The question is in the title. Rather then making a call to the OS, is there a more efficient way to do this? Thanks

Edit: Just though of something else to.
Does Sleep(2000); make a call to the OS as well? If so is there another way to do this as well?

Both sleep and cls are non-portable.

There is no portable method to clear the screen

Thats because you cant guarauntee the output device is nececerially the screen. e.g on an embedded device it could be a typewriter or something

>is there a more efficient way to do this?
You mean without moving away from the console for non-sequential output? You could try pdcurses or something similar. At least that way you have more control, but if you're doing any kind of GUI-like interface or advanced drawing, you'd be better off taking the plunge into a modern graphics API.

>Does Sleep(2000); make a call to the OS as well?
How exactly are you expecting to talk to the system or any peripherals without making a call to the OS?

> How exactly are you expecting to talk to the system or any peripherals without making a call to the OS?

On some operating systems and some devices, you can do just that.

Comments
lmao

>On some operating systems and some devices, you can do just that.
Yes, but on the OP's operating system and device? Unlikely.

Notes on system() and equivalent functions.

A guy walks up to a rack of fireworks blindfolded. After a short period of time, he mutters something and there's a huge explosion.

First Onlooker: What did he say?
Second Onlooker: I think it was "Is it lit yet?"

I think there is no flaw in using this system call but that it is platform dependent.
Also c++.com has no other function for the same
Actually you just write system("any dos command"); in windows.

But in linux::
1)u will have to include syscall.h
2)in linux the command to clearscreen is not cls but clear.

I think one good way to try to make system calls portable is to simply put them in a separate library file within a custom made function. You can call that function anywhere in your code and only really need to change the platform specific implementation that exists in the function definition. Any time you need to port the code you simply go to the library file, comment out the code that is being changed, and uncomment the code you want to use for the new platform.

platform specific implementation

make system calls portable

If something is platform specific, then by definition it is non-portable.

Just skip the "cls", it takes away control from the user and can, IMO, become annoying. If you need that kind of control, use a portable library like pdcurses.

This thread is over 2 years old, by the way.

Edited 5 Years Ago by jonsca: n/a

To clear a terminal or console on any Unix/Linux system or other system with an ANSI, xterm, or DEC VT-100-compatible terminal, you can output a ^L (control-L) hex 0x0C (form-feed character) to stdout and that should do it. BTW, the system command to clear the screen on Linux systems is "clear", not "cls". Anyway, there isn't a simple one-line function that will do this on all systems, unfortunately!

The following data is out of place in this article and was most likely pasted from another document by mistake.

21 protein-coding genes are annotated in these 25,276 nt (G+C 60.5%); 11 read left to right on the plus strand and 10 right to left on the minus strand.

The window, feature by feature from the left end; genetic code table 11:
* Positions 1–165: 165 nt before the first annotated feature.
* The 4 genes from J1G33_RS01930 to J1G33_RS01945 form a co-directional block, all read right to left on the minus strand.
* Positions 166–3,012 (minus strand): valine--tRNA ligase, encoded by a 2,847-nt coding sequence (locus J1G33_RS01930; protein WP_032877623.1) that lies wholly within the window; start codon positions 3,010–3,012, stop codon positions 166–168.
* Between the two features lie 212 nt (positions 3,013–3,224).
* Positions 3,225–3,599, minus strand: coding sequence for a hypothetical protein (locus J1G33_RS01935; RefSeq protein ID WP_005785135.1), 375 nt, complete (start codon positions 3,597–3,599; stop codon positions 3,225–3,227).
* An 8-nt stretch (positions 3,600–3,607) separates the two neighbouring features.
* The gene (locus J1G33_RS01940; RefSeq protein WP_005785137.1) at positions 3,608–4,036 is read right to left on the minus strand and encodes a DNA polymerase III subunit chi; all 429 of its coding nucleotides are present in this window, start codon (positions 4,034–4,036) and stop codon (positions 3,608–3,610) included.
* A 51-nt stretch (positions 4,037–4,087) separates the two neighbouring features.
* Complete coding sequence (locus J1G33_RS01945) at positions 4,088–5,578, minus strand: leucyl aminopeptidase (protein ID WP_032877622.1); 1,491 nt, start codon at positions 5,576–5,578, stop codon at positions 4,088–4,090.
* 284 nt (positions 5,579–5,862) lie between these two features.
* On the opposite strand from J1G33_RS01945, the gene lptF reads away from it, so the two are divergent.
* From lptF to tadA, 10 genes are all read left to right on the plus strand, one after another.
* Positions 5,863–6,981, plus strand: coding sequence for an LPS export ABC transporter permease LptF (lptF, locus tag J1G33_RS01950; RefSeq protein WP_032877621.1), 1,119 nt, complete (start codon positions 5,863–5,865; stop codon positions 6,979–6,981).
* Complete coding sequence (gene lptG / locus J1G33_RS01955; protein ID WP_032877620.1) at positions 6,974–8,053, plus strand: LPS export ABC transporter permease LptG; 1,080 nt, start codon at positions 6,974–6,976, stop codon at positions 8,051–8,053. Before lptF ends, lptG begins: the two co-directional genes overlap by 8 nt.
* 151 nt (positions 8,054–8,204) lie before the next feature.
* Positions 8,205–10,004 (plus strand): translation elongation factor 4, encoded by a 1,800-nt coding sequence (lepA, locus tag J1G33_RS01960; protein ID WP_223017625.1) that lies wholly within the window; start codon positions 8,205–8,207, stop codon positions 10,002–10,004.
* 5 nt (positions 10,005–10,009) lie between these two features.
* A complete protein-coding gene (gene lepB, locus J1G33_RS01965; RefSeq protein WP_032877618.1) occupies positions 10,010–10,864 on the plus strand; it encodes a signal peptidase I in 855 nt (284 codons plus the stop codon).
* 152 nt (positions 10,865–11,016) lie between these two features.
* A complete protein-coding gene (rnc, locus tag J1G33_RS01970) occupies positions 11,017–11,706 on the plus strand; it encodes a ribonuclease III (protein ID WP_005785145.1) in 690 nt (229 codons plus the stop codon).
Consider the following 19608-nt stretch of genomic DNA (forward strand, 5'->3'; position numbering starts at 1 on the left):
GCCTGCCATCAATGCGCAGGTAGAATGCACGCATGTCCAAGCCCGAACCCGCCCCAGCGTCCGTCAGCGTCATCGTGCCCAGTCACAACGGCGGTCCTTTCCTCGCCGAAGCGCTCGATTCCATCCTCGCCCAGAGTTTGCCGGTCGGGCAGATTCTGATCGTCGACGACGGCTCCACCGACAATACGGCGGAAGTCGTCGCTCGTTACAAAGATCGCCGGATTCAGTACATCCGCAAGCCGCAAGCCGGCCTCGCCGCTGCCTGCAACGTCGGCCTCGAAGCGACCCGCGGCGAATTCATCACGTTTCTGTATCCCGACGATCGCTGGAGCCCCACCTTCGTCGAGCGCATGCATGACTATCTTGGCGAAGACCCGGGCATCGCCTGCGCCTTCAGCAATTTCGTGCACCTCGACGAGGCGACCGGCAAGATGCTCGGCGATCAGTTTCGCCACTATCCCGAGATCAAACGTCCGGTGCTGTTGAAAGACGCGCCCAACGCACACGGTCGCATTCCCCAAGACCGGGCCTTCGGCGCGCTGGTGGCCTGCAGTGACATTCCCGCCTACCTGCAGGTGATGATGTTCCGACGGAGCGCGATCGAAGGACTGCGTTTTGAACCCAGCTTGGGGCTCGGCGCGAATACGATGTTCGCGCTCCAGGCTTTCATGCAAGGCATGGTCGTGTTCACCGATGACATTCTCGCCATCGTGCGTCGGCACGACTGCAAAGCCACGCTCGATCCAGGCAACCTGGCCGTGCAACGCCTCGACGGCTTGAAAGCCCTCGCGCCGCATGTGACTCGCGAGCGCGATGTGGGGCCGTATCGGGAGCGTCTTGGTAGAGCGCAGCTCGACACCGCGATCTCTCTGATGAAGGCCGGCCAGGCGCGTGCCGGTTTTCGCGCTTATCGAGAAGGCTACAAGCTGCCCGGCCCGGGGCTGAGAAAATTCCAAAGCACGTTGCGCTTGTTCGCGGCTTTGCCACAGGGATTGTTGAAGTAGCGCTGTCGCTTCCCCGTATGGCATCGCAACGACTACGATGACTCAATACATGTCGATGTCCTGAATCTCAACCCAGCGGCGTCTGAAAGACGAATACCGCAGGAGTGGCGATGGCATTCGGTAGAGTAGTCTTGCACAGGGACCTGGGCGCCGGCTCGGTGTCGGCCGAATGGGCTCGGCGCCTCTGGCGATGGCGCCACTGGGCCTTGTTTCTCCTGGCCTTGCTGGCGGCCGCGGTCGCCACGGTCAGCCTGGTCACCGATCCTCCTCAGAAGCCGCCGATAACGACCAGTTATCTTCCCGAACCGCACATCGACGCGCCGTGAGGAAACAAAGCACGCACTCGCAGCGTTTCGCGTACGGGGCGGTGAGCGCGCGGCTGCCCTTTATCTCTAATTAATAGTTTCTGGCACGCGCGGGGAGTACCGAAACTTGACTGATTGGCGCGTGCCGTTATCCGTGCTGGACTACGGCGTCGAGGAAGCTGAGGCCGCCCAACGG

According to system function discussion. For me system("pause") is the best way to leave window open for Windows users to see results. On my system I just get info in terminal that this command was not found and program finishes normally. If someone would use appreciated (according to sticky) getchar, or cin.get, I would have to specially input character to finish a program. According to topic system("cls") is in my opinion the best option for beginner programmer to clear screen without having portability issues (of course you can use some #ifdefs and conio/curses/...). On systems without cls it will just output non fatal error, that cls program was not found.
@rubberman on debian and gnome-terminal trying to output 0xc just produces newline. Yes, maybe it is form feed, but DEC VT 100 time is gone.

Edited 5 Years Ago by Zjarek: n/a

According to system function discussion. For me system("pause") is the best way to leave window open for Windows users to see results.

And you'd be wrong.

On my system I just get info in terminal that this command was not found and program finishes normally.

And this is why.

If someone would use appreciated (according to sticky) getchar, or cin.get, I would have to specially input character to finish a program.

So? The character is the ENTER key. What's the big deal?

According to topic system("cls") is in my opinion the best option for beginner programmer to clear screen without having portability issues (of course you can use some #ifdefs and conio/curses/...).

And you'd be wrong again for the exact same reason. You have major portability issues, not none as you state. And since you mentioned beginner programmers, you want to teach them "#ifdefs and conio/curses/..."? Get real!

On systems without cls it will just output non fatal error, that cls program was not found.

And this is acceptable? You've got to be just barely beyond beginner yourself to have this opinion...

If not and you are a professional, ask your boss if it's OK with him if you "output non fatal error, that cls program was not found" is acceptable in your project. I suspect we all know the answer, therefore it can't be the best solution.

On systems without cls it will just output non fatal error, that cls program was not found.

The system function isn't as much a portability issue as it is a security hole. Anyone with half a brain can replace the program you're calling into with a malicious program of the same name and your code will happily execute it.

This article has been dead for over six months. Start a new discussion instead.